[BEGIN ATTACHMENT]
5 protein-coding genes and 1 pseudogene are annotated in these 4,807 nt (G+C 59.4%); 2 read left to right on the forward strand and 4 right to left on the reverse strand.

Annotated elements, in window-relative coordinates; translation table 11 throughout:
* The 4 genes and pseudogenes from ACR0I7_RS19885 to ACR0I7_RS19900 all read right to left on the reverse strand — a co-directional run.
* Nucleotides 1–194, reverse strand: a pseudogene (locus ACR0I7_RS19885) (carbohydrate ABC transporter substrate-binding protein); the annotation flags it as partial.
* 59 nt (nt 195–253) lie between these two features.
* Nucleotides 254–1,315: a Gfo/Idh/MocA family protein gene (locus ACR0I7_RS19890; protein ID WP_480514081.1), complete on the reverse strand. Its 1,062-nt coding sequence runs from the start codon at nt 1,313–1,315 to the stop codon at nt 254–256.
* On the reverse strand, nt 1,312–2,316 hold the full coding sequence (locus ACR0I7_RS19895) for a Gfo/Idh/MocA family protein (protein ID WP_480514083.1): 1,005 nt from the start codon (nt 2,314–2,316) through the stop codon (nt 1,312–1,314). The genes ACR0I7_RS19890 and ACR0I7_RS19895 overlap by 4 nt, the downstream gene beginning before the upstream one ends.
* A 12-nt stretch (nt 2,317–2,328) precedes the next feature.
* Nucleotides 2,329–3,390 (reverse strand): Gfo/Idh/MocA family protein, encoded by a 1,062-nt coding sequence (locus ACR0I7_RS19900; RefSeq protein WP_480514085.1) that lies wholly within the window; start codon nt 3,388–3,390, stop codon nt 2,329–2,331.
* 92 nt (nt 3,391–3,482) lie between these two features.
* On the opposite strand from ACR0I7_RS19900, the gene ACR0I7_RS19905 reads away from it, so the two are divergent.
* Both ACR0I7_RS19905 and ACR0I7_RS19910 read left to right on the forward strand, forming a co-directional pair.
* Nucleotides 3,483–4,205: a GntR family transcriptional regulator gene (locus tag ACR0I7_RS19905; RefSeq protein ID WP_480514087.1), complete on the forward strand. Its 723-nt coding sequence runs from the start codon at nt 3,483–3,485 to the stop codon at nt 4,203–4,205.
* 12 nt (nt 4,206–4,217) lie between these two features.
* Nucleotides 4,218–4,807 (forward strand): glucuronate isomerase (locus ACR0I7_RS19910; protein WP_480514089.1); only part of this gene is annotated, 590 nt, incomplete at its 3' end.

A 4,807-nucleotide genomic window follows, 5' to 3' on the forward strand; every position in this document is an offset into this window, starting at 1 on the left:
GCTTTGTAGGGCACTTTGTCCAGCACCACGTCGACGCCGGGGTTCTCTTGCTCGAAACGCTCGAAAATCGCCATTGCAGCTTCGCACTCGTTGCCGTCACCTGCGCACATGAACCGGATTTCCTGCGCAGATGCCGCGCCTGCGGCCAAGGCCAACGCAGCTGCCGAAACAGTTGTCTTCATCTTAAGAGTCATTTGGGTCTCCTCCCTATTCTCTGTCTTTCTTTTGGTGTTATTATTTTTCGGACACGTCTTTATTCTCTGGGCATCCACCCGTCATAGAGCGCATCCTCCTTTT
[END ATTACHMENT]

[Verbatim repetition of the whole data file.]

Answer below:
5 protein-coding genes and 1 pseudogene are annotated in these 4,807 nt (G+C 59.4%); 2 read left to right on the forward strand and 4 right to left on the reverse strand.

Annotated elements, in window-relative coordinates; translation table 11 throughout:
* The 4 genes and pseudogenes from ACR0I7_RS19885 to ACR0I7_RS19900 all read right to left on the reverse strand — a co-directional run.
* Nucleotides 1–194, reverse strand: a pseudogene (locus ACR0I7_RS19885) (carbohydrate ABC transporter substrate-binding protein); the annotation flags it as partial.
* 59 nt (nt 195–253) lie between these two features.
* Nucleotides 254–1,315: a Gfo/Idh/MocA family protein gene (locus ACR0I7_RS19890; protein ID WP_480514081.1), complete on the reverse strand. Its 1,062-nt coding sequence runs from the start codon at nt 1,313–1,315 to the stop codon at nt 254–256.
* On the reverse strand, nt 1,312–2,316 hold the full coding sequence (locus ACR0I7_RS19895) for a Gfo/Idh/MocA family protein (protein ID WP_480514083.1): 1,005 nt from the start codon (nt 2,314–2,316) through the stop codon (nt 1,312–1,314). The genes ACR0I7_RS19890 and ACR0I7_RS19895 overlap by 4 nt, the downstream gene beginning before the upstream one ends.
* A 12-nt stretch (nt 2,317–2,328) precedes the next feature.
* Nucleotides 2,329–3,390 (reverse strand): Gfo/Idh/MocA family protein, encoded by a 1,062-nt coding sequence (locus ACR0I7_RS19900; RefSeq protein WP_480514085.1) that lies wholly within the window; start codon nt 3,388–3,390, stop codon nt 2,329–2,331.
* 92 nt (nt 3,391–3,482) lie between these two features.
* On the opposite strand from ACR0I7_RS19900, the gene ACR0I7_RS19905 reads away from it, so the two are divergent.
* Both ACR0I7_RS19905 and ACR0I7_RS19910 read left to right on the forward strand, forming a co-directional pair.
* Nucleotides 3,483–4,205: a GntR family transcriptional regulator gene (locus tag ACR0I7_RS19905; RefSeq protein ID WP_480514087.1), complete on the forward strand. Its 723-nt coding sequence runs from the start codon at nt 3,483–3,485 to the stop codon at nt 4,203–4,205.
* 12 nt (nt 4,206–4,217) lie between these two features.
* Nucleotides 4,218–4,807 (forward strand): glucuronate isomerase (locus ACR0I7_RS19910; protein WP_480514089.1); only part of this gene is annotated, 590 nt, incomplete at its 3' end.

A 4,807-nucleotide genomic window follows, 5' to 3' on the forward strand; every position in this document is an offset into this window, starting at 1 on the left:
GCTTTGTAGGGCACTTTGTCCAGCACCACGTCGACGCCGGGGTTCTCTTGCTCGAAACGCTCGAAAATCGCCATTGCAGCTTCGCACTCGTTGCCGTCACCTGCGCACATGAACCGGATTTCCTGCGCAGATGCCGCGCCTGCGGCCAAGGCCAACGCAGCTGCCGAAACAGTTGTCTTCATCTTAAGAGTCATTTGGGTCTCCTCCCTATTCTCTGTCTTTCTTTTGGTGTTATTATTTTTCGGACACGTCTTTATTCTCTGGGCATCCACCCGTCATAGAGCGCATCCTCCTTTT